Fortunately, you probably already have one, or at least the start of one. You have returning students, community supporters, and people who have expressed an interest in registering for classes in the past. But even if you’re building a list mostly from scratch, this task shouldn’t be overwhelming. There are many ways to create your email list.
You should ask for email addresses at every opportunity! Be clear about how you intend to use their email. A quick statement like, “We use our mailing list to send announcements and special news about our programs.” is all it takes.
If you have a list of past and current registrants, pull emails from that list as well. (If you’re a CourseStorm customer, you're automatically building your email list with each registration.!)
You may have volunteers, supporters, donors, and former students who could benefit from your emails, so don’t overlook them.
As organizations and their mailing lists grow, it often makes sense to segment the list into groups. Segmented emails typically have a higher success rate since they’re sent to an audience more likely to be interested in their content.
Segmentation is its own science, but you can start simply. You could sort by people who registered in the last year, or by the kind of class they've registered for (art classes, or kids classes, or professional development classes, and so on). You can offer these audiences content that's more tailored to their interests, which results in better open rates and more interactions.
The more experienced you become with email marketing, the more interested you'll be in detailed segmentation. Since you will be sending information for which that audience has shown an interest, you can send more frequently.
For example, you might send an update on art class offerings every two weeks to everyone who has taken an art class, but only once a registration period to people who have never taken an art class. Similarly, you may want to send information on the upcoming introductory welding certification class only to people who have never taken that class. Segmenting tends to give better results, and it's easy to see why.
It's important to have permission to send marketing messages to your email audiences. Most mailing services won't let you send someone an email until you confirm that they've permitted you to do so.
No matter what method you use to email, if you're using it to promote your classes, you must abide by the 2003 CAN-SPAM Act.
CAN-SPAM requires that every marketing email include a clear subject line and header information. It also requires footer content identifying the sender, where the sender is located, and a way for the recipient to opt-out of future marketing emails. (Thankfully, most email services will handle this for you automatically!) It’s worth reading up on the act, since fines may be incurred for violations.
If you work with international audiences, you will also want to read up on the EU General Data Protection Regulation (GDPR) which has its own rules about how individuals control their personal data.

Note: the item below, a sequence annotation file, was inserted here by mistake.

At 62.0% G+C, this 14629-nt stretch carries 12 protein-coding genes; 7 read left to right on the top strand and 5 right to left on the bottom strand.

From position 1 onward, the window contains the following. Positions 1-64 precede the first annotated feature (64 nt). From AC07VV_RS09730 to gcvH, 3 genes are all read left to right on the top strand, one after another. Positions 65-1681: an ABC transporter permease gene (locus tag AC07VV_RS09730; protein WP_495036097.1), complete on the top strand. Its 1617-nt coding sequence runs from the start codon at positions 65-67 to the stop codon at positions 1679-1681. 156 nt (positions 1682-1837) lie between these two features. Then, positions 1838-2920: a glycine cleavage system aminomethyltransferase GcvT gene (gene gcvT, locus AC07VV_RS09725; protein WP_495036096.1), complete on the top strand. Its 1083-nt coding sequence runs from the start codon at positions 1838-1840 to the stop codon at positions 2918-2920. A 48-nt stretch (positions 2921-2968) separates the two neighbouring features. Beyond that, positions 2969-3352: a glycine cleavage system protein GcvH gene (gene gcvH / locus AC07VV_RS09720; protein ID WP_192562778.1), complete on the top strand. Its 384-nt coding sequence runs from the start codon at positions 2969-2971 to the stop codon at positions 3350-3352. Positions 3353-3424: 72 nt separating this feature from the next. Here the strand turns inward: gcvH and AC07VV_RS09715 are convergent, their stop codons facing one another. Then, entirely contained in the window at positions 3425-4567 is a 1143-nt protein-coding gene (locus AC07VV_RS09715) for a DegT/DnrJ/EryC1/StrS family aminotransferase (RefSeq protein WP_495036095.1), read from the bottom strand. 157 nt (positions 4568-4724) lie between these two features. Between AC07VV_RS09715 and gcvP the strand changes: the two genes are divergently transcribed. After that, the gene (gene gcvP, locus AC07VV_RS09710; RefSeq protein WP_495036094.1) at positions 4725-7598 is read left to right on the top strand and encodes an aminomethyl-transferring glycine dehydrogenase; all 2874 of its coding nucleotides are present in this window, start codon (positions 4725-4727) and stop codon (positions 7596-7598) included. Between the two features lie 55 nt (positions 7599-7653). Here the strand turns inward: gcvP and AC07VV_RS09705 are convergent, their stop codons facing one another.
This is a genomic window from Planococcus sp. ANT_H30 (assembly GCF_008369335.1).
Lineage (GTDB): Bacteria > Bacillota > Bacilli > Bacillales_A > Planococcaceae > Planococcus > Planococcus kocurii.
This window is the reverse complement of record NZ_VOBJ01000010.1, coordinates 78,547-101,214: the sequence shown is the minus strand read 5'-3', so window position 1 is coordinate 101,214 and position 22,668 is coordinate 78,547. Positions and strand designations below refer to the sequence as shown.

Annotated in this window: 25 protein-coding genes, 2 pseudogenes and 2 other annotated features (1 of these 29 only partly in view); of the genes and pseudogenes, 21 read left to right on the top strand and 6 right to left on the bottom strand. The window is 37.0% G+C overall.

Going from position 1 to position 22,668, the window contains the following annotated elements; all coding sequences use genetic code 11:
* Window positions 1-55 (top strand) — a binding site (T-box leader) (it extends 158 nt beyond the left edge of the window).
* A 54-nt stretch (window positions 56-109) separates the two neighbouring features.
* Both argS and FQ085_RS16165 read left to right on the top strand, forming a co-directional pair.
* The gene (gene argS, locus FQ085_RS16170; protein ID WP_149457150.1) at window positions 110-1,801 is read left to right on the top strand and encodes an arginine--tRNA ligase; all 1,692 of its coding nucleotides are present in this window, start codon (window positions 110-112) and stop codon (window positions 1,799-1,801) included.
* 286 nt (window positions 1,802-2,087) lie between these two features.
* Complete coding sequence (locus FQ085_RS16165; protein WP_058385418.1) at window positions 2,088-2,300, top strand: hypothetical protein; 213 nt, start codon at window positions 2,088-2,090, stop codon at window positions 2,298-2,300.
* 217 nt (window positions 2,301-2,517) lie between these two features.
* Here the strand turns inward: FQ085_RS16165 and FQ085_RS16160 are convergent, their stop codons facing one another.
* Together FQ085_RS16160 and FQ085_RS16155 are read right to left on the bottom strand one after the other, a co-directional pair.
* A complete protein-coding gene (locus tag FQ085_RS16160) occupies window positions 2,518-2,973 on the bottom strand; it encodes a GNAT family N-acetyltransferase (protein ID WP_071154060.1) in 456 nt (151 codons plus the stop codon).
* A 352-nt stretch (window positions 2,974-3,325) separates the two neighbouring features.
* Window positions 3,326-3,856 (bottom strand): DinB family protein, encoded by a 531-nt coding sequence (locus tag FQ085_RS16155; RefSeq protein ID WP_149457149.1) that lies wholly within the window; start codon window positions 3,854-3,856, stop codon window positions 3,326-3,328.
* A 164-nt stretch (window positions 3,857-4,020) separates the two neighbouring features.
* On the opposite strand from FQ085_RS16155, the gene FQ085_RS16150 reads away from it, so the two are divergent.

You can get permission by being clear how you’ll communicate with someone. A paper sign up with “join our mailing list” on it is a pretty clear indication of consent. The more transparent you are, the more successful your email campaigns will be.
Once you've started emailing regularly, you'll begin to have a baseline from which to adjust.
Using an email service, you'll be able to check the success of your email by viewing open rates and CTA clicks. You can also decide if your email met the goals you set. From there, you'll be able to refine your email process, sending schedule, and content based on your most successful experiences. You’ll start to learn tips and tricks of your own.
If you choose to increase the frequency of your mailings, do so gradually and slowly, carefully tracking the results until you feel you're getting the best results. If it seems like you’re sending too many, you can pull back quickly and scale back up slowly until you find the right balance.
Don’t overlook list management and maintenance. Make time to clean up your email lists a couple of times a year. You may discover some addresses which were entered incorrectly and correct them. You may choose to remove people who have never opened an email from you. And you’ll also want to remove emails that don’t work, (also called bounces) from your lists.
Cleaning up your list and removing people who have not engaged results in better open rates, higher click rates, lower spam complaints, and often even a lower cost.
If you haven’t started marketing with email, it’s absolutely worth your time and energy to do so. You don’t have to be a marketing pro to do a great job and get results!
It’s not complicated, and email marketing is one of the most valuable tools you have at your disposal. It’s readily accessible, affordable, and can move as quickly as you need. It provides you with an excellent opportunity to nurture existing and new relationships and to better understand your students.